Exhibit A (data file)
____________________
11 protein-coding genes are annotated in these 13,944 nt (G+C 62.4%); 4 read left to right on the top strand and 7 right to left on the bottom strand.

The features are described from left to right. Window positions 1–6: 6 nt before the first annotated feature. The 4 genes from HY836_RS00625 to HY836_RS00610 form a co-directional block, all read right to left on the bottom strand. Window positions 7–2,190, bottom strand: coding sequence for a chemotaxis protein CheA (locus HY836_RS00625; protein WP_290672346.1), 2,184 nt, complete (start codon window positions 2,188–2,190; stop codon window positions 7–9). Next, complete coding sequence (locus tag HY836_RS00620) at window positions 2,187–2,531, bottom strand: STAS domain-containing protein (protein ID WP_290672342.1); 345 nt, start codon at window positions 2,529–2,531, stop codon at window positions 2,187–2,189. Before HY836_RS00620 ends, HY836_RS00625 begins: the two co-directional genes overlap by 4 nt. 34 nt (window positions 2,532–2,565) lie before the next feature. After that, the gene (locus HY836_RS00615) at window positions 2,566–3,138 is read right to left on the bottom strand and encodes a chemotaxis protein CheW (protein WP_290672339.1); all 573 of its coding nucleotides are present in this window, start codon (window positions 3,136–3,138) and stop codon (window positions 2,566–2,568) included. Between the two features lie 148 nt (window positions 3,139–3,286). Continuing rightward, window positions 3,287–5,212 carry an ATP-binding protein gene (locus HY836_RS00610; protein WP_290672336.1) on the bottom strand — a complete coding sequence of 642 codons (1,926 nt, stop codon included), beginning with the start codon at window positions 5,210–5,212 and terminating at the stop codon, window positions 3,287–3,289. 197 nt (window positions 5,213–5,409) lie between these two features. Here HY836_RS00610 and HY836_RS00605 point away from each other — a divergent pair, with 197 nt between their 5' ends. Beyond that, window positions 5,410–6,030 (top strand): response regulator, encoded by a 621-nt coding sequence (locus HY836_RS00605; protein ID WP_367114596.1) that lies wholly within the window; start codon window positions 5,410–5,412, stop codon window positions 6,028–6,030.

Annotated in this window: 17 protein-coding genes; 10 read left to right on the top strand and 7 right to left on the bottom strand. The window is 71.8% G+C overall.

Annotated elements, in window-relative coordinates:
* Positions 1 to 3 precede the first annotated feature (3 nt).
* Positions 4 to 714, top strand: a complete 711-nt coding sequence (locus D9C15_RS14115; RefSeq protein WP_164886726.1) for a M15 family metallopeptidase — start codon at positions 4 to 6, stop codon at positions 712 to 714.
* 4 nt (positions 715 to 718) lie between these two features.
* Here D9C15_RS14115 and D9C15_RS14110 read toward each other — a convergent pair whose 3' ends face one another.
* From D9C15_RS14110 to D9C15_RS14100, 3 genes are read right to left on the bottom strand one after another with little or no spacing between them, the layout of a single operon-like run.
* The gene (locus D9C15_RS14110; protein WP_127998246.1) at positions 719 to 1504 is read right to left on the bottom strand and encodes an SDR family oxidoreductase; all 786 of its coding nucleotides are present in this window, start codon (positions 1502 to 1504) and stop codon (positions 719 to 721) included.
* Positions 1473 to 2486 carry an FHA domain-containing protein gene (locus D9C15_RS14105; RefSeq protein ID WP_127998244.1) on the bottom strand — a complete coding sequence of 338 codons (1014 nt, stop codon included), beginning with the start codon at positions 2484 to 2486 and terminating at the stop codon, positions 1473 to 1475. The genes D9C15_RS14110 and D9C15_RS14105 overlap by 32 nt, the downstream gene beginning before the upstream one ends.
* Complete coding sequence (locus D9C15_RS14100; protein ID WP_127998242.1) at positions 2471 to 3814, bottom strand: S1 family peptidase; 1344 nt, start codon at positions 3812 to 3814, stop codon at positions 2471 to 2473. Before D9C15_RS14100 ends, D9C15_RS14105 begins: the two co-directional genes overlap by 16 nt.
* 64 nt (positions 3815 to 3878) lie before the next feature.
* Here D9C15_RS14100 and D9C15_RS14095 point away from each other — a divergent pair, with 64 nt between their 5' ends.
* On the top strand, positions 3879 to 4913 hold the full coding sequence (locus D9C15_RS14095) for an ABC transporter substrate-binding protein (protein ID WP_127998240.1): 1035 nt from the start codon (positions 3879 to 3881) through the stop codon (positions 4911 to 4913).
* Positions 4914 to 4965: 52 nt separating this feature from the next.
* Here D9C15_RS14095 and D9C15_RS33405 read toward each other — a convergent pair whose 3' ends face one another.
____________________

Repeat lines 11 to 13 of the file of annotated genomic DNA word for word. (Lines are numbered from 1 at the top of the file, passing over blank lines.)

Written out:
* Positions 1473 to 2486 carry an FHA domain-containing protein gene (locus D9C15_RS14105; RefSeq protein ID WP_127998244.1) on the bottom strand — a complete coding sequence of 338 codons (1014 nt, stop codon included), beginning with the start codon at positions 2484 to 2486 and terminating at the stop codon, positions 1473 to 1475. The genes D9C15_RS14110 and D9C15_RS14105 overlap by 32 nt, the downstream gene beginning before the upstream one ends.
* Complete coding sequence (locus D9C15_RS14100; protein ID WP_127998242.1) at positions 2471 to 3814, bottom strand: S1 family peptidase; 1344 nt, start codon at positions 3812 to 3814, stop codon at positions 2471 to 2473. Before D9C15_RS14100 ends, D9C15_RS14105 begins: the two co-directional genes overlap by 16 nt.
* 64 nt (positions 3815 to 3878) lie before the next feature.